Residential networks will increase in sophistication thanks to the growing use of connected devices within the home
Wireless networks found within the home are increasing in sophistication as the number of connected devices in each household increases.
So says a report from IT research firm Gartner, which predicts that global mobile devices per household – outside of smartphones with a mobile data plan – will increase by more than 8 percent annually through 2016.
It also forecast that 60 million Wi-Fi only devices (mostly tablets) per year will be added to households around the world.
As the use of multiple connected devices in the home continues to increase year over year, home networks provide the foundation to connect mobile devices, appliances and systems in the home. The report concluded that a network able to share a “robust, reliable and fast” fixed broadband access in the home would provide a cost-effective alternative to a metered mobile data plan.
“There are almost 10 potentially Internet-enabled devices in the home today and while consumers primarily use the home network to share and view video content, the home network also enables other applications, such as home protection, monitoring and security, as well as fitness and health monitoring,” Fernando Elizalde, principal research analyst at Gartner, said in a statement.
Gartner analysts believe that home automation solutions will also become an integral part of the home network, however, the multiplicity of home automation wireless standards remains a challenge. While Wi-Fi is already widely deployed in homes today, the high power consumption of devices using this technology is a challenge in home automation. As a result, several wireless technologies other than Wi-Fi that use a lot less power are currently being used.
The penetration rates of other video-specific Internet-connectible devices, such as TVs, set-top boxes, digital video recorders (DVRs), video players, game consoles and cameras, is also expected to also grow as manufacturers progressively make connectivity a default feature in most devices, the report said.
“Until three or four years ago, consumers primarily accessed the Internet through PCs and laptops but at the beginning of 2013, the picture is very different,” Amanda Sabia, principal research analyst at Gartner, said in a statement. “Consumers use multiple screens to perform various activities that require both fixed and mobile Internet connectivity, from watching and sharing videos and photos, to playing games, to accessing social networks, to banking and paying bills online. Consumers are screen-agnostic – they will use whichever screen is convenient, as long as it is connected.”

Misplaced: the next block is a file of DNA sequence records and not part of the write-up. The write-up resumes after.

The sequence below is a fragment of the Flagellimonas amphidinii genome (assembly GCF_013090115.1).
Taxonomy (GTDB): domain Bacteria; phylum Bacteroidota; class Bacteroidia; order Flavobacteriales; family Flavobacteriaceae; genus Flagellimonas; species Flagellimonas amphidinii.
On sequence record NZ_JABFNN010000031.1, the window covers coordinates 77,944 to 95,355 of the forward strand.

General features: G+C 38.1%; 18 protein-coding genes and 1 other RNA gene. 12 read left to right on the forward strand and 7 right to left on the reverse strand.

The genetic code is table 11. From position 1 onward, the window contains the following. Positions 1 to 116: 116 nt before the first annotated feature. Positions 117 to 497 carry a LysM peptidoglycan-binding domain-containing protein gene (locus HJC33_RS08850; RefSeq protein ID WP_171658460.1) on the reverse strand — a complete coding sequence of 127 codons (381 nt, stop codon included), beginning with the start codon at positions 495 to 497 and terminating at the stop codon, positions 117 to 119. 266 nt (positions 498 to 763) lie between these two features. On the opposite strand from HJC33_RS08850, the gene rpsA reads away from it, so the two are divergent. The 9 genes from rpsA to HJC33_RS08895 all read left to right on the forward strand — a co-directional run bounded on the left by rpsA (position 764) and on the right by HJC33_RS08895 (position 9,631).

There are additional issues original equipment manufacturers (OEMs) and communications service providers (CSPs) will face, including older Wi-Fi and wireless routers that may have limited capabilities and may not be providing the required bandwidth, or be able to prioritise traffic to the connected device to provide an optimal experience. The report also pointed out that there could be interference from other wireless devices in the home or in the area.
“The increase in connected devices will require reliable broadband connectivity that is networked throughout the home,” Sabia continued. “The fixed broadband connection enables the most reliable and robust online experience within the home that can be shared, via a home network, to multiple devices in the home. The combination of an increasing number of Internet-connected devices and the expanding need for Internet services beyond communication, information and entertainment to include home monitoring and security could create interesting opportunities for CSPs.”
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Originally published on eWeek.